Fantastic inventions
Bancroft's collection on Rube Goldberg, '04, is a treasure trove of cartoons, manuscripts

By Fernando Quintero

06 March 2002 | Rube Goldberg, a 1904 graduate of what was then the University of California's School of Mining Engineering, is best known for his fanciful flights of invention - elaborate mechanical devices that helped with life's mundane tasks but relied on unreliable "parts" to make them work. Burning candles, frightened rabbits and monkeys were all cogs in Goldberg's machinery.



This signature cartoon features Goldberg's novel scheme for protection of one's home against burglars.

His ideas were so well known that he became the first living person to have his name entered in the dictionary. In Webster's, his name is used to designate "any very complicated invention, machine, scheme, etc. laboriously contrived to perform a seemingly simple operation."

But Goldberg was also a Pulitzer Prize-winning cartoonist whose comics and editorials appeared in newspapers throughout the country between 1904 and the late 1960s.

Bancroft Library holds a large collection of Goldberg papers: more than 5,000 original cartoons, correspondence, manuscripts of articles and plays, and scrapbooks of clipped cartoons relating to his long and fascinating career.

"His drawing style was his own. So was his whimsical kind of humor," said Peter Hanff, deputy director at Bancroft Library. "There was also plenty of social commentary. Most of his drawings strike us as funny because his drawings are situational, they're of the thirties, fourties and fifties. But the contextual references are lost on the students of today. They see his drawings as old fashioned and quaint."

Preposterous schematics
While Goldberg's inventions, dating back to 1914, suggest a visionary mind - evidenced, for example, by preposterously complicated schematics for pencil sharpeners, dishwashers and corkscrews - his drawings and ideas were inspiration for future cartoonists and animators. His inventive ways of incorporating animals into his machinery would later crop up in the prehistoric world of "The Flintstones," where a bird's beak serves as a record player and crocodiles act as hole punchers.


Rube Golderberg, pictured circa 1910.

His cartoons from the early '20s - ink and grease-pen drawings carefully ensconced in large cardboard envelopes in the bowels of Bancroft — seem prototypical. One recurring character in particular looks suspiciously similar to J. Wellington Wimpy, the hamburger-eating moocher in Elzie Segar's "Popeye." That cartoon series made its first public appearance in 1929, several years after Goldberg's King Features Syndicate strips were introduced.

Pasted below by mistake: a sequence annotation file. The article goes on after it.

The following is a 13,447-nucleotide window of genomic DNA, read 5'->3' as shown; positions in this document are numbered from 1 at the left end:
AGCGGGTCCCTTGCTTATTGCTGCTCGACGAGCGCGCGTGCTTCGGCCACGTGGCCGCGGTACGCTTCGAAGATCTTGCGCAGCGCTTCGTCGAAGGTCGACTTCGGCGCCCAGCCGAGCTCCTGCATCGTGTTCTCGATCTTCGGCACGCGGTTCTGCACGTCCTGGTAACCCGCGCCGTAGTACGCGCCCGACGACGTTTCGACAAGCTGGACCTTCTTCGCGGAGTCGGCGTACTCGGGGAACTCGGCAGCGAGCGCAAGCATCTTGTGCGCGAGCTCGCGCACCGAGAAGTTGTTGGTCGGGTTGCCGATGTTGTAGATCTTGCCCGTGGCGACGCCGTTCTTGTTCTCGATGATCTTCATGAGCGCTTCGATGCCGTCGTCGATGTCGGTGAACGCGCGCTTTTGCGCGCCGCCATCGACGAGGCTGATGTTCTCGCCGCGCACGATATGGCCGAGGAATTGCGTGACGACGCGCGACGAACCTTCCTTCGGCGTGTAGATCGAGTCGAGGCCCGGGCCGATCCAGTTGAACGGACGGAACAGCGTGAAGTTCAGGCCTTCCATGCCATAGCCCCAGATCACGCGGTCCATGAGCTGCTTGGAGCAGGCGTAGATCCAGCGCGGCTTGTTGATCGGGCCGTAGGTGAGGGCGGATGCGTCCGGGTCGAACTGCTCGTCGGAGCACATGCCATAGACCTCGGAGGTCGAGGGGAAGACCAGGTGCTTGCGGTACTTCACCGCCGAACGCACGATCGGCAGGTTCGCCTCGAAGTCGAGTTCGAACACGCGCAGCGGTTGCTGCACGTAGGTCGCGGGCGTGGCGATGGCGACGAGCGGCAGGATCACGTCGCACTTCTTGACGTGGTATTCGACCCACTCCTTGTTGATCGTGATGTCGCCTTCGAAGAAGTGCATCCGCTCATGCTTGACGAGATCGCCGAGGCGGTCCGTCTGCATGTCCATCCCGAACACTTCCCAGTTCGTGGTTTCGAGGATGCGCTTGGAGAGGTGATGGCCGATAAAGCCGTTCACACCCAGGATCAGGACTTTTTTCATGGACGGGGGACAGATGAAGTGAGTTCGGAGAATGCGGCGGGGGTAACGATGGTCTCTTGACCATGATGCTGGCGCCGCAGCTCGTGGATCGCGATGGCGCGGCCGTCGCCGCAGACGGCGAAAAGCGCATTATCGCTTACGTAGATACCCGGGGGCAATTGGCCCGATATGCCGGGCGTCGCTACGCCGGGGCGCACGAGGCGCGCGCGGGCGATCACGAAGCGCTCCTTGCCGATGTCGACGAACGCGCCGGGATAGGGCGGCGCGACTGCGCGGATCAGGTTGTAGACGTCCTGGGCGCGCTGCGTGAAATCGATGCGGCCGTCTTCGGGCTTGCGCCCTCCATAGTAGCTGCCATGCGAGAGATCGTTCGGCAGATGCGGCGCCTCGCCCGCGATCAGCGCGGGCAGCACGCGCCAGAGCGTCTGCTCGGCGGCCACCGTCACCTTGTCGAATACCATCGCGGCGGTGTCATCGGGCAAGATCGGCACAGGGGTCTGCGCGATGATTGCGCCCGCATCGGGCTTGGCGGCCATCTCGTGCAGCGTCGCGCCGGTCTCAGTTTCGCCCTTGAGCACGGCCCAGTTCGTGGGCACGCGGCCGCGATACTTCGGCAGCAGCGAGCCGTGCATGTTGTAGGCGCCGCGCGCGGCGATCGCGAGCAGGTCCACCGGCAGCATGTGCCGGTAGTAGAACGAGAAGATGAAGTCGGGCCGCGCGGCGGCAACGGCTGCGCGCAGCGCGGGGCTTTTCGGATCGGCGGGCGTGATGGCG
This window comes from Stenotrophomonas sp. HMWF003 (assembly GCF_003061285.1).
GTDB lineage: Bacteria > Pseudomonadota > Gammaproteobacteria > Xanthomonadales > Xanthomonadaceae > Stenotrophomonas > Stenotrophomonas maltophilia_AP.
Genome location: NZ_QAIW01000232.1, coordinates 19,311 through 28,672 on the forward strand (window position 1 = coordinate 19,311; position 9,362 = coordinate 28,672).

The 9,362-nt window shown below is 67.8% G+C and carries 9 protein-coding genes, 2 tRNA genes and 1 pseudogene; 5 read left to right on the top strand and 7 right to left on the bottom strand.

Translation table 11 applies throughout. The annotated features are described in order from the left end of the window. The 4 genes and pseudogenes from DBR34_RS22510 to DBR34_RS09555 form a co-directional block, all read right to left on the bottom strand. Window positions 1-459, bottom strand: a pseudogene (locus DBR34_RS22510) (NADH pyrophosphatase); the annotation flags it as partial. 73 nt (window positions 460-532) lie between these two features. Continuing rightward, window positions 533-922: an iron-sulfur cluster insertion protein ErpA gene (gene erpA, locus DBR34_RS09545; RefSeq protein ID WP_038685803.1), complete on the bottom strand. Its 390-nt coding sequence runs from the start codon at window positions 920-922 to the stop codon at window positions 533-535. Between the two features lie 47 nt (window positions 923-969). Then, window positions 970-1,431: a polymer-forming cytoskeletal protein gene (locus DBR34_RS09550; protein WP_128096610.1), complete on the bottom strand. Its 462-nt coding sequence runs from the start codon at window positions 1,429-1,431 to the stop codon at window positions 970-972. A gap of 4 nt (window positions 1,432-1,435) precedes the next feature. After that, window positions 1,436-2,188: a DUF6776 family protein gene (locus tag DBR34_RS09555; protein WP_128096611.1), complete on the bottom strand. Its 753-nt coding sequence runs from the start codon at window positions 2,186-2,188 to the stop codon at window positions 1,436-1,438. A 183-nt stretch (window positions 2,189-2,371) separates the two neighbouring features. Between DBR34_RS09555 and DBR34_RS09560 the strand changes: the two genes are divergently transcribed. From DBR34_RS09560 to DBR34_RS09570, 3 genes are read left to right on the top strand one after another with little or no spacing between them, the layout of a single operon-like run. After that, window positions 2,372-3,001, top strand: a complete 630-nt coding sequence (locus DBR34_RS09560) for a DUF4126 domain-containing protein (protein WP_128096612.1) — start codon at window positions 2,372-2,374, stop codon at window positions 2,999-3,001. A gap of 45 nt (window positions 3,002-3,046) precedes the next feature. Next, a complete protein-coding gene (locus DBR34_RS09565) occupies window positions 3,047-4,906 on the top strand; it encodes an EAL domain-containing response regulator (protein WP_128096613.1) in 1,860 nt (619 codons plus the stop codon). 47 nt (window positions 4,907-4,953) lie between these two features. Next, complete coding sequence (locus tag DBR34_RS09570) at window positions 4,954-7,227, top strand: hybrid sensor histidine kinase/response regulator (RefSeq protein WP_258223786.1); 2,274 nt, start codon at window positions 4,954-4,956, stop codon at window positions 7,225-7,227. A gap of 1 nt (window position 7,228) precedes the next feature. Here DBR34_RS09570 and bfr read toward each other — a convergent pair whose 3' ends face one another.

Like opening a time capsule, Goldberg's drawings conjure up another time and place. Women are outfitted like flappers and men appear in oversized checkered suits. Still, the humor touches on universal themes and timeless stances: The underdog. Healthy skepticism. Irony.

"This is more than just topical, more than ephemeral," said Hanff, leafing through a stack of Goldberg cartoons. "Stepping aside from society's values with a sense of detachment ... is romantic. I don't think people realize he was such an artist. I think he really did invent himself."

San Francisco native
The invention of Golberg began with his birth in San Francisco in 1883. Following graduation from Lowell High School, his father, who had emigrated to the United States from Prussia shortly before the U.S. Civil War, convinced Goldberg to enroll in UC's School of Mining Engineering. An artist at heart, the young Goldberg found himself creating cartoons for the Pelican, a student lampoon publication founded in 1903. After graduating, he also contributed to the Blue and Gold yearbook.

Goldberg found work as an engineer with the San Francisco Water and Sewers Department, but after six months convinced his father of his true calling. He was soon drawing for the sports section of the San Francisco Chronicle, and in 1907 began producing political and humorous cartoons for the New York Evening Mail.

Political cartoons
In the early 1940s, he began drawing political cartoons for the New York Sun, which demanded an entirely new style, according to Bill Roberts, recently retired university archivist. "Gone were the intricate drawings that people could dwell on, savoring every curlicue and penstroke," Roberts wrote in a recent issue of Bancroftiana. "The political cartoon demanded immediate recognition and appreciation of the message."

In 1950, Goldberg switched to William Randolph Hearst's New York Journal, where he continued his political cartoons until 1964, when he retired at age 81. Throughout his career - which included song writing as well as work in vaudeville, motion pictures, radio and television - he produced nine books and even turned to sculpture during his final years. He died in 1970.

Today, Goldberg's name is often evoked to describe a wildly complex program, system or set of rules - such as our "Rube Goldberg-like tax system." And the annual National Rube Goldberg Machine Contest at Purdue University, as well as a growing number of statewide high school contests, continue the legacy of Goldberg's comic inventions for generations to come.


Home | Search | Archive | About | Contact | More News

Copyright 2002, The Regents of the University of California.
Produced and maintained by the Office of Public Affairs at UC Berkeley.

Comments? E-mail